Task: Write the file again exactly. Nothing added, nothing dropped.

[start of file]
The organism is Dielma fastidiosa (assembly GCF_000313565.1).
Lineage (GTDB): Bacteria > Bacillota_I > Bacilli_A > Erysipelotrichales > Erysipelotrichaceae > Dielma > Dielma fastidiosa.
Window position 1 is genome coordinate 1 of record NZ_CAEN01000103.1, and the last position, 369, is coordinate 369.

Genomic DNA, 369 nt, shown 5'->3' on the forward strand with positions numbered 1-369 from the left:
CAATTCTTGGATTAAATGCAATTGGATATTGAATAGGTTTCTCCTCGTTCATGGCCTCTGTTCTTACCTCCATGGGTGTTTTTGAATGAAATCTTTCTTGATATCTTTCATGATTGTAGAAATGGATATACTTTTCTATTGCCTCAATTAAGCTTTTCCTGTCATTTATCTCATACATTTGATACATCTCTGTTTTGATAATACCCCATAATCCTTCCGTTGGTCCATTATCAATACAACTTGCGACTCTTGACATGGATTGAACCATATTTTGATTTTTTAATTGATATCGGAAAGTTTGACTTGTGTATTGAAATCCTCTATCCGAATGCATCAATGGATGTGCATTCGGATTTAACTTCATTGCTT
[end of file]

The organism is Dielma fastidiosa (assembly GCF_000313565.1).
Lineage (GTDB): Bacteria > Bacillota_I > Bacilli_A > Erysipelotrichales > Erysipelotrichaceae > Dielma > Dielma fastidiosa.
Window position 1 is genome coordinate 1 of record NZ_CAEN01000103.1, and the last position, 369, is coordinate 369.

Genomic DNA, 369 nt, shown 5'->3' on the forward strand with positions numbered 1-369 from the left:
CAATTCTTGGATTAAATGCAATTGGATATTGAATAGGTTTCTCCTCGTTCATGGCCTCTGTTCTTACCTCCATGGGTGTTTTTGAATGAAATCTTTCTTGATATCTTTCATGATTGTAGAAATGGATATACTTTTCTATTGCCTCAATTAAGCTTTTCCTGTCATTTATCTCATACATTTGATACATCTCTGTTTTGATAATACCCCATAATCCTTCCGTTGGTCCATTATCAATACAACTTGCGACTCTTGACATGGATTGAACCATATTTTGATTTTTTAATTGATATCGGAAAGTTTGACTTGTGTATTGAAATCCTCTATCCGAATGCATCAATGGATGTGCATTCGGATTTAACTTCATTGCTT